Festivals

LIVE COLLISION INTERNATIONAL FESTIVAL

Caitlin Scott as Margot (then, Woman) in “Pseudaria,” at Bite Scratch 2017.

 

 

 

 

 

 

 

 

 

 

 

 

 

 

 

On Sunday 29th, Felicity will present Pseudaria, a new play developed in collaboration with Live Collision, at Fringe Lab in Dublin city centre. Their goal is to develop the work as a one-of-a-kind conversation with their audience. Live Collision host Felicity in a digital residency as they develop Pseudaria, tracking their progress here on the Live Collision blog.

DIGITAL RESIDENCY || FELICITY, APRIL 2018.

DISPATCH I: 13.04 || It is idle to blame a net for having holes.

MAGGIE NELSON, The Argonauts.

What do we mean by Digital Residency?

COLM: Digital residency is a formalization of a relationship which artists already have to their work. We record, catalogue and show work (and work-in-progress) online every day. For display purposes, archival purposes, social media marketing, whatever. The useful thing about the word “residency” is that it suggests an online space where the work can live or where the artists can find a home. As digital natives, our default is passive: passive search, mindless scroll, idle surf. This kind of reception has real implications for creatives. If the reception of the work  on our social media pages is no richer than the reception of the digital advertising its platform is contingent upon, are we not simply, content developers, “marketeers” and/or would-be influencers?

While I don’t think this is necessarily a bad thing (I daylight as a marketeer), I do think that there is a delicate digital economy of art and that it is now impossible not to engage with it. That much is obvious.

I like the potential that a “residency” has to reframe the reception of digital work as an active engagement by the audience, and particularly as new way of engaging with analog processes and outcomes like performance.

Can a “Digital Residency” present opportunities for active participation in art and art-making? Let’s see. The blog that follows represents the process of designing, rehearsing and presenting Pseudaria at Live Collision 2018. Hopefully it is engaging and of value, and not merely “rich content.” We hope it will deepen and inform your experience of the piece, and of us.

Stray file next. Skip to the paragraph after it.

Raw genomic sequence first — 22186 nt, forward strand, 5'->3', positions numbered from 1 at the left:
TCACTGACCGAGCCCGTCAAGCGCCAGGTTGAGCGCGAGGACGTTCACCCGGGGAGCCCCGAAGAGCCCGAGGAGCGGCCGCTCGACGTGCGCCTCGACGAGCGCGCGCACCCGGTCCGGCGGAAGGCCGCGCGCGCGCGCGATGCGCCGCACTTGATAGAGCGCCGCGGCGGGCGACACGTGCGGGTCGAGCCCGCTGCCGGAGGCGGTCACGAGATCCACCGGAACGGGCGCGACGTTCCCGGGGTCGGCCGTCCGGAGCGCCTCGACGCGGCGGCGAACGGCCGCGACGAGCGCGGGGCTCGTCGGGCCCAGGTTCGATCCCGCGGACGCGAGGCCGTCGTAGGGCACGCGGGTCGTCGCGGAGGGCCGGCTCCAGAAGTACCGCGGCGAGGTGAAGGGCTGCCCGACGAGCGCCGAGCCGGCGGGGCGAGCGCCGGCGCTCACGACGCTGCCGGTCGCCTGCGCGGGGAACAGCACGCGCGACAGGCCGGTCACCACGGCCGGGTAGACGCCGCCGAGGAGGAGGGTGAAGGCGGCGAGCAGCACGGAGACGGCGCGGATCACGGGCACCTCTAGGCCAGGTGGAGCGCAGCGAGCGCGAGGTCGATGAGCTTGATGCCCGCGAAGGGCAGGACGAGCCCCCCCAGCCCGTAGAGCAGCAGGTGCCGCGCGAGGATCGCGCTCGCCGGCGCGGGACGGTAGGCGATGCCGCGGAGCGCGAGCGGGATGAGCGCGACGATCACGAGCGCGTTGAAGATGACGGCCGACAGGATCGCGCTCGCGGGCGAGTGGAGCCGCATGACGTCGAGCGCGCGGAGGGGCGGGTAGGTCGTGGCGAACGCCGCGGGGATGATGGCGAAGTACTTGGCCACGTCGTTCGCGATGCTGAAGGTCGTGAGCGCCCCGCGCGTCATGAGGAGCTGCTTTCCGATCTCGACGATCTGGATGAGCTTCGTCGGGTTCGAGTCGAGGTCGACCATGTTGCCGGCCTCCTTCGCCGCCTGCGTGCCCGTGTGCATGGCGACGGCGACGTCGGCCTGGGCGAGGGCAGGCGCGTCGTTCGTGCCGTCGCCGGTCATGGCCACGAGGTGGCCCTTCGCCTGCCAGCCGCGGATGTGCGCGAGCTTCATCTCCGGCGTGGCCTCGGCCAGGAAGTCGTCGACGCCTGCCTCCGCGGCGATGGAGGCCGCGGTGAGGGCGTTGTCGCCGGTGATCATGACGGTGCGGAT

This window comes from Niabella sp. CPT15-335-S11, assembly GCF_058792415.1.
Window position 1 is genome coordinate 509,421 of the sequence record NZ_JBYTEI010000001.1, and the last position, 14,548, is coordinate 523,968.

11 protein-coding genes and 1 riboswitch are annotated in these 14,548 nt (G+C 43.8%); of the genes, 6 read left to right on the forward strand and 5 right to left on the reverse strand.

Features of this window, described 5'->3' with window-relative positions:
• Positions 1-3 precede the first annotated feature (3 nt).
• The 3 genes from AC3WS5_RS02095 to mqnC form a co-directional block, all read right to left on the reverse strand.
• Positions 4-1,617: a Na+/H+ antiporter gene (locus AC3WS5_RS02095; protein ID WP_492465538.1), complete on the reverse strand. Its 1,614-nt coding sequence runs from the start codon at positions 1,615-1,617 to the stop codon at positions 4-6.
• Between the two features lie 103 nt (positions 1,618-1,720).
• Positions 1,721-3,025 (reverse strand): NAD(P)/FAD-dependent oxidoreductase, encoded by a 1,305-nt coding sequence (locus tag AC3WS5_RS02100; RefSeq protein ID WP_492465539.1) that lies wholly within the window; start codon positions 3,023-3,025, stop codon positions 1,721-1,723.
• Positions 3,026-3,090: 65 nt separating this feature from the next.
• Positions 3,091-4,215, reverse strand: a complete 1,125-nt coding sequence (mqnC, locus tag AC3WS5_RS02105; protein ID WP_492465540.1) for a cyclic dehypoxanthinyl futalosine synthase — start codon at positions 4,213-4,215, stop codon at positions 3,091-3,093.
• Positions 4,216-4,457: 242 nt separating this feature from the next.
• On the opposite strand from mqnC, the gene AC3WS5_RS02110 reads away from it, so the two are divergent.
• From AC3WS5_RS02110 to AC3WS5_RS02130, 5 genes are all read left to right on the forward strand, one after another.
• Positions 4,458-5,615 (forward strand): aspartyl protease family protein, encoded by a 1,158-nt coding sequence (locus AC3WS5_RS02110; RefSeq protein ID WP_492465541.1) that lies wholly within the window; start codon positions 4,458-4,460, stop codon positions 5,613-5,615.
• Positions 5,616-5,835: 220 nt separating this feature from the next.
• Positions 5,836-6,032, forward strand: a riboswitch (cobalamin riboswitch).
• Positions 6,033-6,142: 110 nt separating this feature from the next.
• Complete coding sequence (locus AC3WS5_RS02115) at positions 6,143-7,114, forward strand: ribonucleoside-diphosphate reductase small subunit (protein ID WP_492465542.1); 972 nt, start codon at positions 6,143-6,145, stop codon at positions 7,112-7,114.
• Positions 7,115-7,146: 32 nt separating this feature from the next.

We’ll probably still resort to a little like-farming.

Dislcaimer: This portfolio is a live document updated daily.

 

DISPATCH II: 16.04.2018

 

What is this? 

This is a song for Pseudaria written on the back of a receipt.

 

 

Why?

LENNY: The prompts for writing the piece came mostly from disparate confessional and experimental pieces of text that would be passed between Colm and I over email. It very much had the feel of collage or a kind of objets trouvé process from the get-go: that is to say, it was a very fragmented/open process, largely involving Colm sending me text, me tweaking it and setting it to music, Colm shaping the accumulated fragments/ideas into narrative.

 

COLM: I wrote the lyrics for Gas Chamber when I worked in ITSA, the bagel place at the Museum of Modern Art. Very glam. I sent it to LENNY and he came back to me with a melody and a chord progression. It stuck. Before we knew we were writing “a play-play,” we knew very little about Pseudaria, except that eugh – except that it was basically a kooky musical (!) – this song is probably the best example of that vibe. It since informed a lot of the second act of the play-play. My favourite line is LENNY‘s addition, “I was gonna take a big fat photograph of it all.”

 

We thought it would be appropriate the begin this digital process portfolio with an example of analog media. 

 

 

LYRICS THAT DIDN’T MAKE IT IN.

“We need religion people can eat.”

“Are you done digging your grave yet?”

 

 

DISPATCH III: 17.04.2018 || a video response by Hugo Lau

Video artist Hugo Lau responds to the text from New York.

 

 

DISPATCH IV: 17.04.2018 || a visual response by Cara Donaghey

 

As part of Live Collision 2018, Felicity collaborate with visual artist Cara Donaghy, who will create and present a visual response to the text as part of its presentation on Sunday 29th April.

A recording of their initial conversation can be found below:

 

 

The following images represent Cara’s initial response to the play-in-progress, particularly to the sonic que,

THE SOUND of static.

 

 

DISPATCH V: 21.04.2018 || a musical response by Séamus Ryan

SEAMUS RYAN is a collaborator with the company and lead composer on Pseudaria at Live Collision 2018. SEAMUS and COLM consider the lyrics a prompt to composition, by no means the last word on the content of final songs. Their song-writing process is iterative, and usually involves  puzzling out a song by sending melody’s back and forth, earmarking influences, and exchanging .mp3s late in the night.

BELOW you’ll find a collaborative Spotify playlist for the piece, which you are welcome to add to.

BELOW that, you’ll find a demo of the song Hot Coffee, very much in a first draft.

 

Spotify Playlist: 

 

Hot Coffee (Demo #1 2018), Ryan and Summers

Downloading: download this by all means, just make sure to do something awesome with it, and to let us know if you do!

DISPATCH VI: 22.04.2018 || design boards for the show

 

 

 

 

 

 

 

BIBLIOGRAPHY

  • Beatrice Von Bismarck, Gestures of Exhibiting (Afterall Journal of Contemporary Art, Context and Enquiry, Autumn/Winter 2004)
  • Maggie Nelson, The Argonauts.